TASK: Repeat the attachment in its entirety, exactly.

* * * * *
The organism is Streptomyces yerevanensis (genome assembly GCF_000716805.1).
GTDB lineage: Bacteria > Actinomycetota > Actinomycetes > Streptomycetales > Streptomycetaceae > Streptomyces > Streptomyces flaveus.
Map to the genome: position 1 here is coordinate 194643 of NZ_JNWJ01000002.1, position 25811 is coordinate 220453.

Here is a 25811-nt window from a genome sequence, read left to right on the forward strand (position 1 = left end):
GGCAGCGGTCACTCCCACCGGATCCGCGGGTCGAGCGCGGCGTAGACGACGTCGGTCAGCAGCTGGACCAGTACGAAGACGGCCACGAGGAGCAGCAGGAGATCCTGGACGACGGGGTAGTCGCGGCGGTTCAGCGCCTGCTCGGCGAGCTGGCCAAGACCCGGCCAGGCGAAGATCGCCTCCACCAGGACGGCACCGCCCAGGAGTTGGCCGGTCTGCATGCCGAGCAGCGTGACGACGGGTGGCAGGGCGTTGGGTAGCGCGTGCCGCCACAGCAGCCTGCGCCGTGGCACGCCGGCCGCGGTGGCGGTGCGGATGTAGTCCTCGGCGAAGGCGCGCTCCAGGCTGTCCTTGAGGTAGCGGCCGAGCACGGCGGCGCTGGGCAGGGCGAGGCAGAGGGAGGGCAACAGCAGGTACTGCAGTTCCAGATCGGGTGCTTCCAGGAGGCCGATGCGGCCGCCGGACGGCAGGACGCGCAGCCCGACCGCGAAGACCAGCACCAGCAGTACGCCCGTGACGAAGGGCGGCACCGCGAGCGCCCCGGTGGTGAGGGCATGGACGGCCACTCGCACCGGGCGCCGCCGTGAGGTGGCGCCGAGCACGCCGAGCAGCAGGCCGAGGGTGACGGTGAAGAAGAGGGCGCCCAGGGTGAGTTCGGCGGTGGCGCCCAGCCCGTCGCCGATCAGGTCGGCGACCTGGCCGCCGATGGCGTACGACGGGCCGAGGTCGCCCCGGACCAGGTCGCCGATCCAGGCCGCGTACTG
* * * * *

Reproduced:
The organism is Streptomyces yerevanensis (genome assembly GCF_000716805.1).
GTDB lineage: Bacteria > Actinomycetota > Actinomycetes > Streptomycetales > Streptomycetaceae > Streptomyces > Streptomyces flaveus.
Map to the genome: position 1 here is coordinate 194643 of NZ_JNWJ01000002.1, position 25811 is coordinate 220453.

Here is a 25811-nt window from a genome sequence, read left to right on the forward strand (position 1 = left end):
GGCAGCGGTCACTCCCACCGGATCCGCGGGTCGAGCGCGGCGTAGACGACGTCGGTCAGCAGCTGGACCAGTACGAAGACGGCCACGAGGAGCAGCAGGAGATCCTGGACGACGGGGTAGTCGCGGCGGTTCAGCGCCTGCTCGGCGAGCTGGCCAAGACCCGGCCAGGCGAAGATCGCCTCCACCAGGACGGCACCGCCCAGGAGTTGGCCGGTCTGCATGCCGAGCAGCGTGACGACGGGTGGCAGGGCGTTGGGTAGCGCGTGCCGCCACAGCAGCCTGCGCCGTGGCACGCCGGCCGCGGTGGCGGTGCGGATGTAGTCCTCGGCGAAGGCGCGCTCCAGGCTGTCCTTGAGGTAGCGGCCGAGCACGGCGGCGCTGGGCAGGGCGAGGCAGAGGGAGGGCAACAGCAGGTACTGCAGTTCCAGATCGGGTGCTTCCAGGAGGCCGATGCGGCCGCCGGACGGCAGGACGCGCAGCCCGACCGCGAAGACCAGCACCAGCAGTACGCCCGTGACGAAGGGCGGCACCGCGAGCGCCCCGGTGGTGAGGGCATGGACGGCCACTCGCACCGGGCGCCGCCGTGAGGTGGCGCCGAGCACGCCGAGCAGCAGGCCGAGGGTGACGGTGAAGAAGAGGGCGCCCAGGGTGAGTTCGGCGGTGGCGCCCAGCCCGTCGCCGATCAGGTCGGCGACCTGGCCGCCGATGGCGTACGACGGGCCGAGGTCGCCCCGGACCAGGTCGCCGATCCAGGCCGCGTACTG